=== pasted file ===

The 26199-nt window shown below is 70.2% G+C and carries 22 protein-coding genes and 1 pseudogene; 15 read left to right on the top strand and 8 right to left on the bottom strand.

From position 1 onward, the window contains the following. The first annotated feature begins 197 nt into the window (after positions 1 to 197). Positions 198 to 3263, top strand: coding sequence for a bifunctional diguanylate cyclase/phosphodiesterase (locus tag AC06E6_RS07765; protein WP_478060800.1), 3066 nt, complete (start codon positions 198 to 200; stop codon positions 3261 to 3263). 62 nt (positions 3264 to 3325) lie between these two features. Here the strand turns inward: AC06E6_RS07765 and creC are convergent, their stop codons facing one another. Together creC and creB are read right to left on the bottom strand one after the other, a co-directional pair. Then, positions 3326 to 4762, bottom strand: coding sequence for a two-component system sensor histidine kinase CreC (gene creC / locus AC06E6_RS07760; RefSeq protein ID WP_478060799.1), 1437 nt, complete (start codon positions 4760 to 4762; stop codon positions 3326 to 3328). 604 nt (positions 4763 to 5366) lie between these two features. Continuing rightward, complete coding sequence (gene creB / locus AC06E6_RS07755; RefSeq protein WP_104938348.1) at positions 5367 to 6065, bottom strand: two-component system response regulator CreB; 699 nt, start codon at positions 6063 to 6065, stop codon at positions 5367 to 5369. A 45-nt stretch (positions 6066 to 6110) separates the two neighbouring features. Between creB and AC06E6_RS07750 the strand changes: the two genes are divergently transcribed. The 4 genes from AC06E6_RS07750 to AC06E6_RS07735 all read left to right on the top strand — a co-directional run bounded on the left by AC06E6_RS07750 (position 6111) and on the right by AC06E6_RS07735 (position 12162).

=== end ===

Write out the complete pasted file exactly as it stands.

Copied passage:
The 26199-nt window shown below is 70.2% G+C and carries 22 protein-coding genes and 1 pseudogene; 15 read left to right on the top strand and 8 right to left on the bottom strand.

From position 1 onward, the window contains the following. The first annotated feature begins 197 nt into the window (after positions 1 to 197). Positions 198 to 3263, top strand: coding sequence for a bifunctional diguanylate cyclase/phosphodiesterase (locus tag AC06E6_RS07765; protein WP_478060800.1), 3066 nt, complete (start codon positions 198 to 200; stop codon positions 3261 to 3263). 62 nt (positions 3264 to 3325) lie between these two features. Here the strand turns inward: AC06E6_RS07765 and creC are convergent, their stop codons facing one another. Together creC and creB are read right to left on the bottom strand one after the other, a co-directional pair. Then, positions 3326 to 4762, bottom strand: coding sequence for a two-component system sensor histidine kinase CreC (gene creC / locus AC06E6_RS07760; RefSeq protein ID WP_478060799.1), 1437 nt, complete (start codon positions 4760 to 4762; stop codon positions 3326 to 3328). 604 nt (positions 4763 to 5366) lie between these two features. Continuing rightward, complete coding sequence (gene creB / locus AC06E6_RS07755; RefSeq protein WP_104938348.1) at positions 5367 to 6065, bottom strand: two-component system response regulator CreB; 699 nt, start codon at positions 6063 to 6065, stop codon at positions 5367 to 5369. A 45-nt stretch (positions 6066 to 6110) separates the two neighbouring features. Between creB and AC06E6_RS07750 the strand changes: the two genes are divergently transcribed. The 4 genes from AC06E6_RS07750 to AC06E6_RS07735 all read left to right on the top strand — a co-directional run bounded on the left by AC06E6_RS07750 (position 6111) and on the right by AC06E6_RS07735 (position 12162).